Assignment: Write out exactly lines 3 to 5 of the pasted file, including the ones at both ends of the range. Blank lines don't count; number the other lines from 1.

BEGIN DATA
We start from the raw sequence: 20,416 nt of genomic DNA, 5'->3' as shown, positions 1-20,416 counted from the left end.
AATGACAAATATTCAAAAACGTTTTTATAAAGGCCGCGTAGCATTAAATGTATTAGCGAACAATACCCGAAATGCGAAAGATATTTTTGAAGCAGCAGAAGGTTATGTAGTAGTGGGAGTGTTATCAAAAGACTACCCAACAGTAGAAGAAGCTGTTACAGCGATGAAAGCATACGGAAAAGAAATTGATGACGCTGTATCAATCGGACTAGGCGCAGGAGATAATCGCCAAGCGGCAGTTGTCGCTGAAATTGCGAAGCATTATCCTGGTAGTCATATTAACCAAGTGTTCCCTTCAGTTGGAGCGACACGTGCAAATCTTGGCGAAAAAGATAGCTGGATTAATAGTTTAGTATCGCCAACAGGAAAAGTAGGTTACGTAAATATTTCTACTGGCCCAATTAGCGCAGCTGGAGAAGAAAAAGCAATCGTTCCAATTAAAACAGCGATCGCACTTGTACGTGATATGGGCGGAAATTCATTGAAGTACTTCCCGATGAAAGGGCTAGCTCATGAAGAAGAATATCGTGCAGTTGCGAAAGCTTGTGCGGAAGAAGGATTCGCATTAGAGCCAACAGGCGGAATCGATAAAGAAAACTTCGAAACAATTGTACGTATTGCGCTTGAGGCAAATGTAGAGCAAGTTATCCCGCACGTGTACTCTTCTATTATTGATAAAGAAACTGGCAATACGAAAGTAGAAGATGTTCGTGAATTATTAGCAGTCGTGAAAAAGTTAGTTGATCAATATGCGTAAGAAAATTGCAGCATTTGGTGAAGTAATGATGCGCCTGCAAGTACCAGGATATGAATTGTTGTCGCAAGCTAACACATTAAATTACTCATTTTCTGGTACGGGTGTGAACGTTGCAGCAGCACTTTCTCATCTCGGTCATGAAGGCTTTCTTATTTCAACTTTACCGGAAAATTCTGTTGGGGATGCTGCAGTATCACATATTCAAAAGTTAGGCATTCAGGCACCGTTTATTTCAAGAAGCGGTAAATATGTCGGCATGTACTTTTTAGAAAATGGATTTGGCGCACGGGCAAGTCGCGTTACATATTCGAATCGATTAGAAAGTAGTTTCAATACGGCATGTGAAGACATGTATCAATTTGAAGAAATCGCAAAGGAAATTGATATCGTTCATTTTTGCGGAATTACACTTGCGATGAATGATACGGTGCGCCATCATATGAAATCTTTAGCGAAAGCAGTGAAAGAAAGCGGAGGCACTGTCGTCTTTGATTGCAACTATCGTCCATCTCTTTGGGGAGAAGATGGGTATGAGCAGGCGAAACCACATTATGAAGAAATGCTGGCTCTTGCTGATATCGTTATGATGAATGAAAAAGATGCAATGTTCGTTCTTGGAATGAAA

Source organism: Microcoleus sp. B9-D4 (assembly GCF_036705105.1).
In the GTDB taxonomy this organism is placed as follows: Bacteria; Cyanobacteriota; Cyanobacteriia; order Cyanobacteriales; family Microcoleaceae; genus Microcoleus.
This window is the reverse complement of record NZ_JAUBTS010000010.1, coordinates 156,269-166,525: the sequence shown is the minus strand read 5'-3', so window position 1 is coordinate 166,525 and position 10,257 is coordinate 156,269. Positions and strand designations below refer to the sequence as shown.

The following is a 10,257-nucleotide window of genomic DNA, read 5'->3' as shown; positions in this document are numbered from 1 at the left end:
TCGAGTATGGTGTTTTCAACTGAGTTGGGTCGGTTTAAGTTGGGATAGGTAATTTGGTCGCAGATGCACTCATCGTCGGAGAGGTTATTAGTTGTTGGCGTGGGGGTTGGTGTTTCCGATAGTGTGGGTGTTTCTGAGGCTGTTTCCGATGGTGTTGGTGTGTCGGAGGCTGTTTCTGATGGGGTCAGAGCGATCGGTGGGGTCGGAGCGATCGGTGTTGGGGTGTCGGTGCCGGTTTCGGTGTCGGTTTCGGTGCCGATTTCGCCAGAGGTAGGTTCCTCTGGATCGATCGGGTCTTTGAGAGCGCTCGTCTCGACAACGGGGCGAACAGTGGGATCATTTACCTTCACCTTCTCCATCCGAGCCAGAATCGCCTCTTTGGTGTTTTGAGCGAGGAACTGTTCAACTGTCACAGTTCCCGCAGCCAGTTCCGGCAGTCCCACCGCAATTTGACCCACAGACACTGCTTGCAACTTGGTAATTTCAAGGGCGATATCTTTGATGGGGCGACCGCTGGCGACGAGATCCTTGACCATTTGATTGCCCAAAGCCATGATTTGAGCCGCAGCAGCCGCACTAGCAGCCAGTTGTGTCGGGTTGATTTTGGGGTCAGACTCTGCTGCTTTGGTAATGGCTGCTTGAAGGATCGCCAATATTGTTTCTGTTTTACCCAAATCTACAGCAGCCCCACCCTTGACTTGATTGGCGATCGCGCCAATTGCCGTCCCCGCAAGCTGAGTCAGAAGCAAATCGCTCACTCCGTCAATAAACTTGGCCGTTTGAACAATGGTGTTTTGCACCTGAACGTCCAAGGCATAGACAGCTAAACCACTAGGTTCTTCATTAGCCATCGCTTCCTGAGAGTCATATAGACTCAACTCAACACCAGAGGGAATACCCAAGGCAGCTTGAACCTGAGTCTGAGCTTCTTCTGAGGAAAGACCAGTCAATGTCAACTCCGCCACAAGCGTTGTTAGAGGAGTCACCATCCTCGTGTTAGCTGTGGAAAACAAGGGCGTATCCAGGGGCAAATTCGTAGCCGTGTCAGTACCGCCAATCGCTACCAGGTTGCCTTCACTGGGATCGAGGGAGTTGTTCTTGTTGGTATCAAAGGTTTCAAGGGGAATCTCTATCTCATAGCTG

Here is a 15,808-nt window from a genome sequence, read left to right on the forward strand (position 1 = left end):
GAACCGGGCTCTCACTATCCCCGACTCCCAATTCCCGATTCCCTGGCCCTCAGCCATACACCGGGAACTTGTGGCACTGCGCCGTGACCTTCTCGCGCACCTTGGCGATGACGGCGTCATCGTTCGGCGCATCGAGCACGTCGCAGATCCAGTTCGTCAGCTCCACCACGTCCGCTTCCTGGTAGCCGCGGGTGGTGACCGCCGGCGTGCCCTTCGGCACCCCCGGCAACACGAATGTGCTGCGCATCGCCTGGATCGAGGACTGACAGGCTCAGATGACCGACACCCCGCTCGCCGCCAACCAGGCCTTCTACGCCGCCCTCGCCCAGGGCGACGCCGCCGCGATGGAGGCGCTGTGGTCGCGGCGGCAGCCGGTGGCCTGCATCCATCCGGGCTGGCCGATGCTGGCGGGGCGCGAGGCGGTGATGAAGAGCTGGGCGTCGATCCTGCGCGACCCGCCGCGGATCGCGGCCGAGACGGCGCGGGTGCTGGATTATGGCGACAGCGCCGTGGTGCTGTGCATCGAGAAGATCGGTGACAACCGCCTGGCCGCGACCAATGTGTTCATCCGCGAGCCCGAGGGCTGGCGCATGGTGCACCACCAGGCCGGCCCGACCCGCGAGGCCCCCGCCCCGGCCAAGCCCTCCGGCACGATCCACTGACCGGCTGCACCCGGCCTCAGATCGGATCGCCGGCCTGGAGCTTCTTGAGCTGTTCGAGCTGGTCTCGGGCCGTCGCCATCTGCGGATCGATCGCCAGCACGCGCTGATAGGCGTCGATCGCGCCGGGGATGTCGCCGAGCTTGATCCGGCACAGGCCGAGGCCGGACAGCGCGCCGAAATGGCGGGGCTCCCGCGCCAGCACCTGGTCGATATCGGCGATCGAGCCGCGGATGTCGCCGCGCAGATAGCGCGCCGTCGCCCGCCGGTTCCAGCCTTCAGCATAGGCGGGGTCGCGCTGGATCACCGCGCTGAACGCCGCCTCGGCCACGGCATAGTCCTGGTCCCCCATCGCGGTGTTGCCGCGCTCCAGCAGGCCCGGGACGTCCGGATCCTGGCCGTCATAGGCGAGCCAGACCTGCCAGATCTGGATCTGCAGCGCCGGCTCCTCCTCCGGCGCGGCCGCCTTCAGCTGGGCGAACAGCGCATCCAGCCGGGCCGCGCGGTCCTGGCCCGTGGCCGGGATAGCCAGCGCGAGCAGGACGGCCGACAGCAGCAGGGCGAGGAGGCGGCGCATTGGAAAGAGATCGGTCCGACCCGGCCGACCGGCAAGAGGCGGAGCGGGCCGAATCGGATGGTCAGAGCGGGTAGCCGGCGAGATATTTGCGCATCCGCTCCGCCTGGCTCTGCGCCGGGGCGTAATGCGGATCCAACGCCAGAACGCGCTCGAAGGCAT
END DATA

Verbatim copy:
Source organism: Microcoleus sp. B9-D4 (assembly GCF_036705105.1).
In the GTDB taxonomy this organism is placed as follows: Bacteria; Cyanobacteriota; Cyanobacteriia; order Cyanobacteriales; family Microcoleaceae; genus Microcoleus.
This window is the reverse complement of record NZ_JAUBTS010000010.1, coordinates 156,269-166,525: the sequence shown is the minus strand read 5'-3', so window position 1 is coordinate 166,525 and position 10,257 is coordinate 156,269. Positions and strand designations below refer to the sequence as shown.